Time Inc. is the new owner of Myspace, the one-time social-media darling valued at $12 billion at its peak before being eclipsed by Facebook and Twitter.
Myspace comes to the publishing and media company through Time Inc.’s acquisition of Viant Technology, a data-marketing company based in Irvine, Calif.
Terms of the deal, announced Thursday, were not disclosed. Time Inc. said it expects Viant to contribute about $100 million in digital-ad sales for 2016. For the full year 2015, Time Inc.’s digital advertising revenue was $331 million, up 11% from the year prior.
Rupert Murdoch’s News Corp. bought Myspace for $580 million in 2005, coveting its large, youthful audience. But the media conglomerate failed to turn the property into a viable business.
“Many questions and jokes about My Space,” Murdoch tweeted in 2012. “Simple answer — we screwed up in every way possible, learned lots of valuable expensive lessons.”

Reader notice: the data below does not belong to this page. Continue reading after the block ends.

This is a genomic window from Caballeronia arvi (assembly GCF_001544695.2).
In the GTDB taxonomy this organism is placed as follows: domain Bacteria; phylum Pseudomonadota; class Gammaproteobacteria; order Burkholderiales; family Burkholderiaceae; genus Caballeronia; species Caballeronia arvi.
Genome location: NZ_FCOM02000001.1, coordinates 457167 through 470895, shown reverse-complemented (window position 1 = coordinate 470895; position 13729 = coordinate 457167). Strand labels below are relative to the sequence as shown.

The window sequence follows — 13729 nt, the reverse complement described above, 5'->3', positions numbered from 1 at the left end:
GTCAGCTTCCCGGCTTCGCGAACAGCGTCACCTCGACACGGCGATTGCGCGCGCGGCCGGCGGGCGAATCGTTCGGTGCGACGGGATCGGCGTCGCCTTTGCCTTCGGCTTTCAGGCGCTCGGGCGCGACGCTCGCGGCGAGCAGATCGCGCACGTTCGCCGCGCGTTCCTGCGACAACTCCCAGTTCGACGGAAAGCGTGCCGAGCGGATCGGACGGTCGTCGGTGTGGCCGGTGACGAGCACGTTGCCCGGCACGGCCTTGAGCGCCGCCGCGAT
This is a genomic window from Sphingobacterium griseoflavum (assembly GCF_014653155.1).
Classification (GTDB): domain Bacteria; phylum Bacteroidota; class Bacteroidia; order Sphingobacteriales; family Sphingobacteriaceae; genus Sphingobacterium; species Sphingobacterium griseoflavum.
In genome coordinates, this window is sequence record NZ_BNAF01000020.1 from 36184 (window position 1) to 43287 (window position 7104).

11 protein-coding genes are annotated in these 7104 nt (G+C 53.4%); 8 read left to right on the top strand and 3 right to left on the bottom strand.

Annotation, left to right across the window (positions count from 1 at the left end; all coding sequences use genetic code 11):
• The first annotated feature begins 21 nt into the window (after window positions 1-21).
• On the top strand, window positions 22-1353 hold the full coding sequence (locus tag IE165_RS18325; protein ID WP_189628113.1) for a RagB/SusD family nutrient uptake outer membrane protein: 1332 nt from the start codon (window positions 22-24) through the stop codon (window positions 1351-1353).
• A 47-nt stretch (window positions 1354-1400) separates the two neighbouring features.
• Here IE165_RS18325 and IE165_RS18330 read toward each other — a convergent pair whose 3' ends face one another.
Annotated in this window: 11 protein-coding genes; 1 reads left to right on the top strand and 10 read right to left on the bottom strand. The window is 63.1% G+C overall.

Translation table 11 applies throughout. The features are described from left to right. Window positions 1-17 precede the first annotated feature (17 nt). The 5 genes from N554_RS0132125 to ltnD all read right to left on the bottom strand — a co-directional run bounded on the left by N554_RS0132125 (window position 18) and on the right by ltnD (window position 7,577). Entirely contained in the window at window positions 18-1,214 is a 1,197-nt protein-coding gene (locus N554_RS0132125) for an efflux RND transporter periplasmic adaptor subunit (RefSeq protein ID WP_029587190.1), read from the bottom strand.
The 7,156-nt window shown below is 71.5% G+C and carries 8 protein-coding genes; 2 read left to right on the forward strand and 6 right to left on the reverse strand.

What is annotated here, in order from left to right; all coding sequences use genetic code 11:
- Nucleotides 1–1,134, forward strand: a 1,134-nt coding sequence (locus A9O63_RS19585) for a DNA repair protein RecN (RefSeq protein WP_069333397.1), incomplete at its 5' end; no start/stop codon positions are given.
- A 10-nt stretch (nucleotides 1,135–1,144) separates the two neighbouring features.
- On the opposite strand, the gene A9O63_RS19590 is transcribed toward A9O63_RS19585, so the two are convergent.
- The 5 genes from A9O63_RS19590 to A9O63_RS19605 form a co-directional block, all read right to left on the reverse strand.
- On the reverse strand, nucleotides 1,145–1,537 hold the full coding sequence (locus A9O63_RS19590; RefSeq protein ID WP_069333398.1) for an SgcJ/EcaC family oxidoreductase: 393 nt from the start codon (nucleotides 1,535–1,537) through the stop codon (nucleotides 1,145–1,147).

Viant, which changed its name from Interactive Media Holdings last year (and was formerly known as Specific Media), bought Myspace from News Corp. in 2011 for just $35 million. The company had relaunched Myspace, in partnership with Justin Timberlake, as a music-discovery site with access to millions of music tracks and videos.
According to Viant, it owns a database with info on 1.2 billion users worldwide, including about 1 billion from Myspace alone.
Time Inc., whose media properties include People, Sports Illustrated, InStyle and Time, seems to think it can do better with Myspace than News Corp. did. In a release announcing the Viant purchase, Time Inc. said it plans to use the company’s assets to target online ads, link usage on devices with people and convert “ad spending to actual sales.”
“This acquisition is game-changing for us,” said Time Inc. chairman and CEO Joe Ripp. “Marketers are selecting media partners that have either data-driven capabilities or premium content; we will be able to deliver both in a single platform, and will stand apart from those that offer just one or the other.”
Time Inc. stock closed down 8.6% Thursday amid a broader market decline, to $12.40 per share — its lowest level since the company’s 2014 spinoff from Time Warner.
For the fourth quarter of 2015, the New York-based company posted revenue of $877 million, down 2% year over year, and net income of $17 million versus $145 million in Q4 2014. On an adjusted basis, Time Inc. had earnings per share of 58 cents; Wall Street analysts had expected adjusted EPS of 66 cents on revenue of $872 million.